What are uterine fibroids?
Uterine fibroids (also called uterine myoma) are non-cancerous growths that can develop in the muscle cells of the uterus. They can grow as single tumors or in clusters. Unlike malignant tumors, uterine fibroids do not spread to other parts of the body, and it is extremely rare for fibroids to turn cancerous.
Women frequently present with symptoms in their late 30s or early 40s, and they can be debilitating. Often, fibroids can put pressure on the bladder, causing frequent urination as well as causing excessive bleeding, profound cramping, and pain. In extreme cases, they can cause the stomach to enlarge, making a woman look pregnant.
What are the symptoms of uterine fibroids?
The majority of fibroids cause no symptoms and quite often do not require medical care. But if symptoms do arise, they can affect your quality of life and long-term health. If you suspect you have uterine fibroids, it is critical that you schedule a consultation with an American Endovascular affiliated physician in order to diagnose the problem and discuss treatment options. Symptoms can include:
- Abnormal periods—often longer and heavier than usual, with possible clots
- Menstrual cramping—more severe than usual
- Bloody vaginal discharge—in between periods, with blood that’s more intense than spotting
- Lower abdominal pain or pressure—can also occur between the hip bones or back of legs
- Pain during sexual intercourse—can also be intense pressure
- Change in urination—either more or less frequently than usual
- Bloating and constipation—including an enlarged belly, or painful bowel movements
What are treatment options for uterine fibroids?
Great strides have recently been made in the care and treatment of uterine fibroids. But unfortunately, too many doctors still recommend a hysterectomy—surgery to remove the uterus. According to the National Institute of Health, more than 200,000 hysterectomies occur each year for the treatment of uterine fibroids. Fortunately, recent medical advances, more powerful imaging technology, and treatments such as Uterine Artery Embolization are making a huge difference in the lives of women with uterine fibroids.
The American Endovascular affiliated team of physicians is at the forefront of this breakthrough in uterine fibroid treatment. These physicians are among the nation’s most experienced at treating patients with uterine fibroids.
They offer Uterine Fibroid Embolization (UFE), a much less invasive, non-surgical procedure with fewer complications, quicker recovery times, and without a hospital stay.
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Choosing an American Endovascular Affiliated Physician for Uterine Fibroid Embolization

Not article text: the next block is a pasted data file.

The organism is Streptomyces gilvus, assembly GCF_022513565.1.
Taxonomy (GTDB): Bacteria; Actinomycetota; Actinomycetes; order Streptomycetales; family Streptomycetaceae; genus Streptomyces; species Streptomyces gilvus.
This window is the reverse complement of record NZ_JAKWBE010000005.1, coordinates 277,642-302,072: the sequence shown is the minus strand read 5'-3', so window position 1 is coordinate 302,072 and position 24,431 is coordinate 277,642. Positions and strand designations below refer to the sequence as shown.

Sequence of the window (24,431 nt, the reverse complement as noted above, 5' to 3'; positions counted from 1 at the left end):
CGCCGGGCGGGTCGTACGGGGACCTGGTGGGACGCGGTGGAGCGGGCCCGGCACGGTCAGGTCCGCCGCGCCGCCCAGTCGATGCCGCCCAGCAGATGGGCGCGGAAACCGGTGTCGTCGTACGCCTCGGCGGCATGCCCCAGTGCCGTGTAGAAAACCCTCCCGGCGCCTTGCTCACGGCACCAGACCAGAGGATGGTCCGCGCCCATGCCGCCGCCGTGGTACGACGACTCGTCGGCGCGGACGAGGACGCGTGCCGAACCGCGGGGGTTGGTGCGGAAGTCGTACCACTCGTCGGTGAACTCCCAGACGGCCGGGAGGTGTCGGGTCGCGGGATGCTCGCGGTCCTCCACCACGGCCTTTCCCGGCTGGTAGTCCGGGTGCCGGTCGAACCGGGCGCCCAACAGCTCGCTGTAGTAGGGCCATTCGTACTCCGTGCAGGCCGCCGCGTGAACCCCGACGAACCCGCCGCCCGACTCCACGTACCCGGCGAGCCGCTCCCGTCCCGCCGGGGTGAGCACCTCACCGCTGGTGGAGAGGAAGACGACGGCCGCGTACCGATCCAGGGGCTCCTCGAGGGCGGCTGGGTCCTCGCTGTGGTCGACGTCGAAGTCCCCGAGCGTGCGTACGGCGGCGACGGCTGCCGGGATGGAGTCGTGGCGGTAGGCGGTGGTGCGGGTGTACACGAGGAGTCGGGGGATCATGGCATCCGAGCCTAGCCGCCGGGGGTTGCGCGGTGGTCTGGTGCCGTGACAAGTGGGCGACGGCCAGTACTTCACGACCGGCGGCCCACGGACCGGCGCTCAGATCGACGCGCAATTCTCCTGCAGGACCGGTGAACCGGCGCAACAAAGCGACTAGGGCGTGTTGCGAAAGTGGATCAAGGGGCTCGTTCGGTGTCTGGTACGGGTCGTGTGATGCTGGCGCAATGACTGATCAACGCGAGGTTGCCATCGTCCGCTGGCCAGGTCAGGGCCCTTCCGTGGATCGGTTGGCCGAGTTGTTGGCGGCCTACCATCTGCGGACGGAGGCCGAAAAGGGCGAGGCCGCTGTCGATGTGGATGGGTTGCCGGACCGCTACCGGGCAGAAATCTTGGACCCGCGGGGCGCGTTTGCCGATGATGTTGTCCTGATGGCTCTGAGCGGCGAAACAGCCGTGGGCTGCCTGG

The American Endovascular affiliated physicians are among the nation’s most respected providers of Endovascular procedures such as Uterine Fibroid Embolization. You can rely on them for high-quality, compassionate care before, during, and after the procedure.
- Highly experienced Board-Certified Endovascular & Interventional Radiologists
- Joint Commission accredited
- State-of-the-art outpatient facilities
- Convenient scheduling
Stop living with the pain and discomfort of uterine fibroids. Schedule a consultation with American Endovascular today.
How Uterine Fibroid Embolization works
UFE is a procedure that deprives the fibroids of their blood supply. Without blood, the fibroids will wither and shrink. UFE is clinically proven to reduce the size and symptoms of fibroids.
Using direct image guidance, an American Endovascular affiliated Interventional Radiologist (IR) inserts a thin tube into the artery at the top of your thigh or your arm, and guides it to the uterine artery. The physicians inject tiny particles—the size of a grain of sand—in a controlled manner, directly into the small blood vessels that “feed” the fibroids. The particles block the blood flow, causing the fibroids to shrink.
Benefits of UFE vs. Hysterectomies
UFE has faster recovery time, fewer complications, and NO hospital stay, compared with hysterectomies.
- No hospital stay—UFE is performed in an outpatient center and requires no hospital stay, compared to an average of 2.3 days for hysterectomies
- Recovery time—UFE patients generally get back to work on an average of 10.7 days later, compared with 32.5 days for hysterectomies
- Complications—After 30 days, 12.7% of UFE patients reported complications, compared with 32% of hysterectomy patients
Can I still get pregnant after Uterine Fibroid Embolization?
Each person is different and needs to be evaluated on an individual basis. There are many studies that show that pregnancy is possible after UFE.
To learn more about the UFE procedure, schedule a consultation with an American Endovascular affiliated physician today.